The "unexpected expansion" of natural gas markets around the world from growing unconventional resources and a combination of industry changes, will require an "epic" response by the industry to grow and prosper, according to think tank Chatham House.
In a report issued last week the UK-based analysts detailed some of the challenges facing the producers and service companies in the years to come.
"In a world where technology and environmental threats are changing industries and society so rapidly, the slowly turning supertanker is not an image that excuses inertia in oil and gas companies and those who deal with them," wrote John Mitchell. He collaborated on the report with Valerie Marcel and Beth Mitchell. The global energy industry constantly has transformed itself over the years, but a "combination of changes that the industry now faces requires epic rather than incremental responses...to evolve and prosper."
The report doesn't offer quantitative predictions because the "future cannot be predicted with any confidence, especially while the present (2012) economic difficulties persist." In any case, industry strategies will be reliant on government policies, which today are driven by "climate change policies, as well as economic and physical security."
Natural gas reserve growth across the globe is a certainty, but the question is "where and when," said Mitchell. "New perceptions about the potential supply of conventional and unconventional gas (such as shale gas) at relatively low cost are creating the possibility of unexpected expansion of gas markets in most parts of the world," Mitchell wrote. "For this to happen each major region needs prices, which are low enough to increase demand but high enough to increase supply."
Two years ago Chatham House analysts said the U.S. shale revolution had created "huge uncertainties" for international natural gas markets that could inhibit investment (see NGI, Sept. 27, 2010).
Increasing natural gas demand will rely in part on government action, analysts said. Gas imports may seem "risky" to some countries. And to build power demand, which now consumes an estimated 40% of world gas production, "the market for gas depends on government policies for coal, nuclear and renewables rather than on factors intrinsic to the gas industry."
Many producers are switching their emphasis to gas from oil, but "the policies and dynamics influencing the utilities sector -- and potentially transport -- will be of growing strategic concern. Because a 'golden age for gas' may not prevail soon or everywhere, investors will be concerned about the cost-competitiveness of new projects." The International Energy Agency last year said the world was entering a "golden age" in part because of growing unconventional reserves, environmental concerns about coal-fired plants and less reliance on nuclear power (see NGI, June 13, 2011).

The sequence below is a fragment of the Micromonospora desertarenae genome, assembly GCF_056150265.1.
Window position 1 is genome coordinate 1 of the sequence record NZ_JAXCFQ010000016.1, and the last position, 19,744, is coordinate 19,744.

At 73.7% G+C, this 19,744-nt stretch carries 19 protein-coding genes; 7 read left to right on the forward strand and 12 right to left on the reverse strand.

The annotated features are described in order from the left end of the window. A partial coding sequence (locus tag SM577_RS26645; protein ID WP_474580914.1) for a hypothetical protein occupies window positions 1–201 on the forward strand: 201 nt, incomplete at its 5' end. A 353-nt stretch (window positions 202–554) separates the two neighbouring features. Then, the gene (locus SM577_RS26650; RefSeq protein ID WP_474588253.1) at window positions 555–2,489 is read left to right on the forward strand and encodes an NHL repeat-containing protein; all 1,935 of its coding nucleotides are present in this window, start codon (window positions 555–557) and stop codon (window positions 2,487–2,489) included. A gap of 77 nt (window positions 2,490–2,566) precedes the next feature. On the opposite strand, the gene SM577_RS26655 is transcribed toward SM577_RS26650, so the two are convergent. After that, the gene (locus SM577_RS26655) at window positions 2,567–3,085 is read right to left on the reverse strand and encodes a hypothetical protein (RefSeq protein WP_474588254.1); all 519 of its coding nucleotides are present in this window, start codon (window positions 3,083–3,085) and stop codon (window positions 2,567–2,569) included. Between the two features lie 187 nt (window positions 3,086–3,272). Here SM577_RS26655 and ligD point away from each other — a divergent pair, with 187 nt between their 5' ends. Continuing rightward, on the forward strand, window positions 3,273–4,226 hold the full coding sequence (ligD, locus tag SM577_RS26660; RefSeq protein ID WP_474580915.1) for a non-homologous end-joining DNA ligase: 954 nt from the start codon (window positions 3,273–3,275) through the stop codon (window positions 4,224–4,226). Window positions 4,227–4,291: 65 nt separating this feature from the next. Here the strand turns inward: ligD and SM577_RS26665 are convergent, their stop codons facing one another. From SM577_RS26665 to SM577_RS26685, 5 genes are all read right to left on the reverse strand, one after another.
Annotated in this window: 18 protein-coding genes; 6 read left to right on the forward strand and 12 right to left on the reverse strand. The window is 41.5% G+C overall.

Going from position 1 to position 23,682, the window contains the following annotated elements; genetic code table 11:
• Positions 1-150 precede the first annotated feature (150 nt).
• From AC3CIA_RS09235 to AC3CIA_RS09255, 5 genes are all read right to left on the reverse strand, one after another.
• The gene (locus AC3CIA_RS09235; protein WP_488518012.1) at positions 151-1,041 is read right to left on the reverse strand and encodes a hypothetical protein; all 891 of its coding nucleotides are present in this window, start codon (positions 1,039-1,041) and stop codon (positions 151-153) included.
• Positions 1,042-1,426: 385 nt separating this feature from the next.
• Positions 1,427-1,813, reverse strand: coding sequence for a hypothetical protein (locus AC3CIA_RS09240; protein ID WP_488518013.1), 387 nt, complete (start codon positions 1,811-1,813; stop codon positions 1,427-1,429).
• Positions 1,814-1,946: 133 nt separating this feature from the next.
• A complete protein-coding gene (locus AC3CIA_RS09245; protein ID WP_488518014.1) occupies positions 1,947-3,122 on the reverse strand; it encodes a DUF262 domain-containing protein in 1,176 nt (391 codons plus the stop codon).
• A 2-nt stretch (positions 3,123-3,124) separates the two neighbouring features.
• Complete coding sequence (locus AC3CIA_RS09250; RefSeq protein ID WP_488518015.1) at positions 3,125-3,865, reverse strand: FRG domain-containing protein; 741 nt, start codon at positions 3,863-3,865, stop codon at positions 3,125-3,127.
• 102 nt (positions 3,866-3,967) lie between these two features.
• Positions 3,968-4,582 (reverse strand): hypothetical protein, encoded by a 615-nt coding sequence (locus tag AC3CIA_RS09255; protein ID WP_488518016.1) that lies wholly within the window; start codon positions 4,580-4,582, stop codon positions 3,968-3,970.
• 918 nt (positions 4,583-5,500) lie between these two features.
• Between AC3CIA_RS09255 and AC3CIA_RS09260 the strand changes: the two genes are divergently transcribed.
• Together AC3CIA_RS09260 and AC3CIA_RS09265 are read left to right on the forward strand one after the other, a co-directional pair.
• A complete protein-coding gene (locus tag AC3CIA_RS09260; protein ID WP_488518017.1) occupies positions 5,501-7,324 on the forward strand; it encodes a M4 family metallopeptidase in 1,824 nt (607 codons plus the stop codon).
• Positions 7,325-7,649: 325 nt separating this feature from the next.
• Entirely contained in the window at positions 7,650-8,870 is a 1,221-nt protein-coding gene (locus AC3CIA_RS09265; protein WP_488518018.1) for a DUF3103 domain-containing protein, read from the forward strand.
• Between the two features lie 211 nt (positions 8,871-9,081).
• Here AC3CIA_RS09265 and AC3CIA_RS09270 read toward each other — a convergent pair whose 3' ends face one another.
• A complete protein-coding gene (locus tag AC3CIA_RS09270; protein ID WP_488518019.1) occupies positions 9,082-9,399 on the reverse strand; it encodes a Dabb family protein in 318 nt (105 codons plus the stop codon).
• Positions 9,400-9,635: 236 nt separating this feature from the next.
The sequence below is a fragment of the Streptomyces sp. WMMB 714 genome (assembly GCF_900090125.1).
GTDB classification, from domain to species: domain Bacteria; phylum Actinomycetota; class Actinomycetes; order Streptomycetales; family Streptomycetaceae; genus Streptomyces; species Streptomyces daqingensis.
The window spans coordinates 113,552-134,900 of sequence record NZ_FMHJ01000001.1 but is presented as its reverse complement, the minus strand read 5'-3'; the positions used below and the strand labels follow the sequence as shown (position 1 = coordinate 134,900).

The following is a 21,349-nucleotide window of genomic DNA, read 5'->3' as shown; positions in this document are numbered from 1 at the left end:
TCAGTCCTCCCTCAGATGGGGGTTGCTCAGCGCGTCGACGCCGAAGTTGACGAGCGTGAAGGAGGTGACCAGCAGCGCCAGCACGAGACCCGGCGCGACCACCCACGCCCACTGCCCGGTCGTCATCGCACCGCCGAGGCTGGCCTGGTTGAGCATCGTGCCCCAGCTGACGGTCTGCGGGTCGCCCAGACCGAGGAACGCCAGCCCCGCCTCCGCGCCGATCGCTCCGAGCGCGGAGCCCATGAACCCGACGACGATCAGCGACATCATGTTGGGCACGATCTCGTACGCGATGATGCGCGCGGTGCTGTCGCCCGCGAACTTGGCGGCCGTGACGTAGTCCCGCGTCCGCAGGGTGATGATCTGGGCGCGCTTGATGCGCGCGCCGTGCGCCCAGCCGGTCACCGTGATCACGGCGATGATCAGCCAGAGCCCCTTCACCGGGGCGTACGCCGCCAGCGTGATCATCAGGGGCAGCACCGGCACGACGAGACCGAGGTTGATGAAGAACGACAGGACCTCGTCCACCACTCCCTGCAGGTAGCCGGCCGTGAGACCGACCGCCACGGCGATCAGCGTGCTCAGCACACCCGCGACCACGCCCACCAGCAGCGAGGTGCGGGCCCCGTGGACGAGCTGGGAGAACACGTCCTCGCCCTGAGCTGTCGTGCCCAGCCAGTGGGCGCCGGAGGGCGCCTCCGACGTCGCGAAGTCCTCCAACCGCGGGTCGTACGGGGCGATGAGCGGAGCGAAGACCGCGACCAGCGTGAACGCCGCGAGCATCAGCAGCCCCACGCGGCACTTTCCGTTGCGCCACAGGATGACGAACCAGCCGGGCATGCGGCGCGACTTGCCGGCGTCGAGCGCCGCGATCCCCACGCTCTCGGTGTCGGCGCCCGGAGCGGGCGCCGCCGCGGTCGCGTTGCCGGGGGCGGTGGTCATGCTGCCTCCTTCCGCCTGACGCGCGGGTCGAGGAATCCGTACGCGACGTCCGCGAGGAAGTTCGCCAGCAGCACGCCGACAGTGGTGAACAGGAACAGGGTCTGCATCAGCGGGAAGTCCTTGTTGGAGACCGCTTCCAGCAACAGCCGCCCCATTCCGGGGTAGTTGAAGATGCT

The term "peak oil" also no longer applies, said Mitchell. "The foreseeable problem is not finite resources but the rate at which these very large resources can be converted into reserves for potential production. Reserves of oil and gas have each more than doubled since 1980 -- faster than the increase in production. Technologies are developing which are creating new reserves of unconventional oil, as they already have for gas.
"These technologies have more places to go, many of them outside the existing oil-exporting countries. These new areas are opening a field of growth for private sector companies, which was not foreseen a few years ago...With demand vulnerable to other industries, and supply growing from unconventional sources and new areas, there is no long-term escalator for oil prices. There is no clear trend; all depends on investment by competitors for the transport market and on the creation of new reserves."
The oil industry won't be able to rely on its monopoly of the transport market in the future because it's being reduced by competition from other industries, according to the report. The role of OPEC also will change as the "oil security problem" moves to Asia. Asian markets are absorbing more oil than the Middle East can supply, noted the report. "This changes the security of supply problem. For Western countries, the risk is price, not supply, since disruptions to Asian supplies will affect the world oil price."
Mitchell questioned how far the United States would go to defend sea lanes that "mainly benefit Asian countries which import oil from the Middle East." Asian countries may seek to provide their own protection, individually or collectively. However, the questions "cannot be separated from the wider issues of U.S. military arrangements in Asia and conflicts there, which may prevent the development of cooperative Asian response mechanisms either for physical protection or in order to share supplies."
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